• (Pickup Location=Worldwide) AND (Delivery Location=USA).

An example illustrating a situation where the matching engine has aggregated buyer constraints to match compatible supplier and shipper constraints may be given as:

    • Buyer 1 Constraint:
    • (Product=bike) AND (Color=Green OR Blue) AND (Price>$0 AND Price<=$100) AND (Destination Address=452 Arizona Street, Santa Monica, Calif., USA) AND (Quantity=2);
    • Buyer 2 Constraint:
    • (Product=bike) AND (Color=Green OR Blue) AND (Price>$0 AND Price<=$100) AND (Destination Address=2614 Balaclava Street, Vancouver, CANADA) AND (Quantity=1);
    • Supplier constraint:
    • (Product=bike) AND (Color=Blue) AND (Price=$75) AND (Destination=Worldwide) AND (MOQ=3);
    • Shipper 1 constraint:
    • (Pickup Location=Worldwide) AND (Delivery Location=USA);
    • Shipper 2 constraint:
    • (Pickup Location=Worldwide) AND (Delivery Location=CANADA).

One skilled in the art will recognize that the composition of a constraint may take many forms and that the forms presented here are only exemplary.

Commerce Chain Activation/Triggering

The present invention anticipates that once a commerce chain has been created after matching compatible supplier, shipper, and consumer constraints, it may be triggered for activation and execution in a number of ways, including but not limited to activation by the following members:

(1) the supplier;

(2) the deliverer;

(3) the consumer;

(4) the matching engine processor (MEP); and

(5) the mediation processor (MP).

The system/method will optimally utilize automated triggering within the MEP and/or MP to trigger the execution of events within the supplier, deliverer, and consumer. In this fashion, these parties need not have any knowledge of the other parties for the cooperative commerce system to function. The only information needed for each entity to function is provided by the MP, thus allowing a certain degree of anonymity to be maintained between the supplier, deliverer, and consumer.

While a wide variety of communication methodologies may be used to activate execution of the commerce chain entry (CCE), the present invention may make use of electronic communication in the form of e-mail, text message, automated voice messaging, and the like to affect communication to the supplier, deliverer, and/or consumer.

Exemplary Consumer User Interface (CUI) (1300, 1400, 1500)

An exemplary consumer user interface (CUI) useful in some preferred embodiments of the present system is generally illustrated in FIG. 13 (1300), FIG. 14 (1400), and FIG. 15 (1500).

FIG. 13 (1300) illustrates how a typical consumer user interface (CUI) may operate by displaying PUSH advertising from a supplier who wishes to sell furniture. In this scenario, a typical complement of product is displayed having context-sensitive information (1301) describing pricing for a given product within the overall display. This context-sensitive information (1301) may then be selected to produce a product identification page as shown in FIG. 14 (1400) that indicates more information on the selected product (1401). This additional information may be then used as the basis of an additional user selection that generates a product detail screen as depicted in FIG. 15 (1500) in which product details (1501) are displayed. At any point in this process the user may opt to purchase the product or select another product within the overall product display to obtain additional product information.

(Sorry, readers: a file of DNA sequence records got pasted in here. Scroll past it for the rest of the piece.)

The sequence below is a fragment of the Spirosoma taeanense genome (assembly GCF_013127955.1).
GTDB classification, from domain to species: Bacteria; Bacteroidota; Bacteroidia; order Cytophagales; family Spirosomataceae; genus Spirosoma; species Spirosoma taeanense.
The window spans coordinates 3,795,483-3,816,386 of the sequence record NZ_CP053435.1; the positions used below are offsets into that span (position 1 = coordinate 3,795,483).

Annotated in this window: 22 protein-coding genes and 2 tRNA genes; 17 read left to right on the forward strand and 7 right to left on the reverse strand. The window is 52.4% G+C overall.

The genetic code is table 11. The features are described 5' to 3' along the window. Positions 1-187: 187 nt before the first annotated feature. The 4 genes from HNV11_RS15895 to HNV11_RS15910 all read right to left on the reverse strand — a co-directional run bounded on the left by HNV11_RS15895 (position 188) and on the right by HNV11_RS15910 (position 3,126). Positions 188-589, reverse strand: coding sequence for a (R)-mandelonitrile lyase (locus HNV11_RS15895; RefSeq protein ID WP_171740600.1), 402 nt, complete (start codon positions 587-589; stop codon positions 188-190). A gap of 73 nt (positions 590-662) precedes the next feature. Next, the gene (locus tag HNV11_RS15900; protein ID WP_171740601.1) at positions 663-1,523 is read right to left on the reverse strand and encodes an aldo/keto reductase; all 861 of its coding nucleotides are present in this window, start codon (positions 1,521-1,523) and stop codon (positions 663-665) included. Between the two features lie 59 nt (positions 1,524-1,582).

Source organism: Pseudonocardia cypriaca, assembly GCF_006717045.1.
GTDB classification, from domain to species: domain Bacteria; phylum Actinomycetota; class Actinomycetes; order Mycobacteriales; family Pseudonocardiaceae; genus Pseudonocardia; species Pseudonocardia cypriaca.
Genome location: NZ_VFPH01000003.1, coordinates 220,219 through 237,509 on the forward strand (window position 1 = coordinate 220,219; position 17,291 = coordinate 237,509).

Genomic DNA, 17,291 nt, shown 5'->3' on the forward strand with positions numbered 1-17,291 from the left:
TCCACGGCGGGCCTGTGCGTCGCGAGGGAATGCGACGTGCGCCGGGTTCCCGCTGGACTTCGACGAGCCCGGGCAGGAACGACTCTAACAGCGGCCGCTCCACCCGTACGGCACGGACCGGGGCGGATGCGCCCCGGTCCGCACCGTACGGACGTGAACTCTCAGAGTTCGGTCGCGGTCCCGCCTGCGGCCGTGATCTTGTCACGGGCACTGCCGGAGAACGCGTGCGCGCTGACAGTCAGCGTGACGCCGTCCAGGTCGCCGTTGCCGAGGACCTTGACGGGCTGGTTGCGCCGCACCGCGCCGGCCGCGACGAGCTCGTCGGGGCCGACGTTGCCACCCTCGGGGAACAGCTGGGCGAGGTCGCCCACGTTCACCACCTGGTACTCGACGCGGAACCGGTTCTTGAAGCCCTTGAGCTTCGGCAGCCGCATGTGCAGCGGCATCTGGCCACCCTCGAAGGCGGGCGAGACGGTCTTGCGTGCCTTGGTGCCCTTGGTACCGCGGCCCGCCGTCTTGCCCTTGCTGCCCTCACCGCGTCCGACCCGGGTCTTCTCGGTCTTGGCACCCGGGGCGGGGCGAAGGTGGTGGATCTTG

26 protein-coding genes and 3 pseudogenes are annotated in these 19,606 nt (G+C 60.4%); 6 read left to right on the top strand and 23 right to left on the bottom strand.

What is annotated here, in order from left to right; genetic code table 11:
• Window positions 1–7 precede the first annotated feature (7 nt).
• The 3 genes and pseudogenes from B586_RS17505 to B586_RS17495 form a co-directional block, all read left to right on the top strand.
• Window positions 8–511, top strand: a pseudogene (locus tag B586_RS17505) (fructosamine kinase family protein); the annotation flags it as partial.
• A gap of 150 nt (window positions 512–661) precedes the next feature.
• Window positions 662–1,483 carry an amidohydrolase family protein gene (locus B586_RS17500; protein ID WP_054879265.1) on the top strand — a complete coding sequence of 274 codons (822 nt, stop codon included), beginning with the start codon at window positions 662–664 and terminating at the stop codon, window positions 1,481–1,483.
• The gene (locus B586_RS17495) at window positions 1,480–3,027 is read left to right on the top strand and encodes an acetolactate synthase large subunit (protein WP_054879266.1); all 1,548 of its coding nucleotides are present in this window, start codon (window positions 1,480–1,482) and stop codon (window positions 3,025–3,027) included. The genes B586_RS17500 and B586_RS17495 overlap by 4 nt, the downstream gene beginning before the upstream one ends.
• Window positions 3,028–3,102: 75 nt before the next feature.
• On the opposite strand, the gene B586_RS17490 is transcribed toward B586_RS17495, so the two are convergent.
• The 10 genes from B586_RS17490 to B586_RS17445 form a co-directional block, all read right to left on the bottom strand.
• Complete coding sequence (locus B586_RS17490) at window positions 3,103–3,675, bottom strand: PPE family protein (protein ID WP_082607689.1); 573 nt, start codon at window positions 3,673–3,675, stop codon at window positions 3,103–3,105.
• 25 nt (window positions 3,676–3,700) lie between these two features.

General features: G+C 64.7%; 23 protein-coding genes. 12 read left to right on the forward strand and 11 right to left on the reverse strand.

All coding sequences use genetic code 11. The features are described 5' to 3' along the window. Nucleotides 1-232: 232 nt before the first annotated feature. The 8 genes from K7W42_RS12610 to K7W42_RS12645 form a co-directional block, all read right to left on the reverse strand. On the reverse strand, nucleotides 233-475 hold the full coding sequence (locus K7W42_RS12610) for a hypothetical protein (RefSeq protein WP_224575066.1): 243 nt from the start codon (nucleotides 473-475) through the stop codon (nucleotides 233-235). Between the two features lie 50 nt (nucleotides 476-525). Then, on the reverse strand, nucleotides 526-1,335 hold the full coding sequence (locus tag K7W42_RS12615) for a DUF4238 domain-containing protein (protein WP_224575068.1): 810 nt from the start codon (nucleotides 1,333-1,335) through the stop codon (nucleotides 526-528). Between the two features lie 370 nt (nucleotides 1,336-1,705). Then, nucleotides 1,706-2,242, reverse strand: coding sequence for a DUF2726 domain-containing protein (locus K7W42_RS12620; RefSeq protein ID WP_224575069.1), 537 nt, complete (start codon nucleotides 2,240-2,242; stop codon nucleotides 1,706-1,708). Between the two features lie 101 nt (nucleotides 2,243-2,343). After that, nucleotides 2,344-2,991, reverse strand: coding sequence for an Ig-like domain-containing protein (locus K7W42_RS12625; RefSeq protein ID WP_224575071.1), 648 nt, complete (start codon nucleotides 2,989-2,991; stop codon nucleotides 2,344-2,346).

Shipping Container Status (1600)

One Consumer User Interface (CUI) detail screen that may be implemented in some preferred system/method embodiments incorporates the use of a shipping container status display as generally illustrated in FIG. 16 (1600), wherein as consumers purchase individual products, the “filled” status of the shipping containers is displayed in real-time (1601, 1602) in addition to information regarding when the purchased items will be available for consumer delivery. In this manner, a consumer may be given notice as to when a potential container may ship and when their purchased (or potentially purchased) product may be available for delivery. In this manner the consumer has a viewport into the manufacturing and delivery schedule of product availability and as such can make a more informed decision on if or when to make a product purchase.

System Summary

The present invention system anticipates a wide variety of variations in the basic theme of construction, but can be generalized as a consumer-shipper-supplier mediation system comprising:

    • (a) supplier user interface (SUI);
    • (b) deliverer user interface (DUI);
    • (c) consumer user interface (CUI);
    • (d) supplier constraints database (SCD);
    • (e) deliverer constraints database (DCD);
    • (f) consumer constraints database (CCD);
    • (g) mediation processor (MP);
    • (h) matching engine processor (MEP); and
    • (i) commerce chain database (CHD);
    • wherein
    • the SUI is configured to operate under control of the MP and accept supplier constraints (SC) describing constraints associated with production of goods for a supplier;
    • the DUI is configured to operate under control of the MP and accept deliverer constraints (DC) describing constraints associated with delivery of goods for a shipper;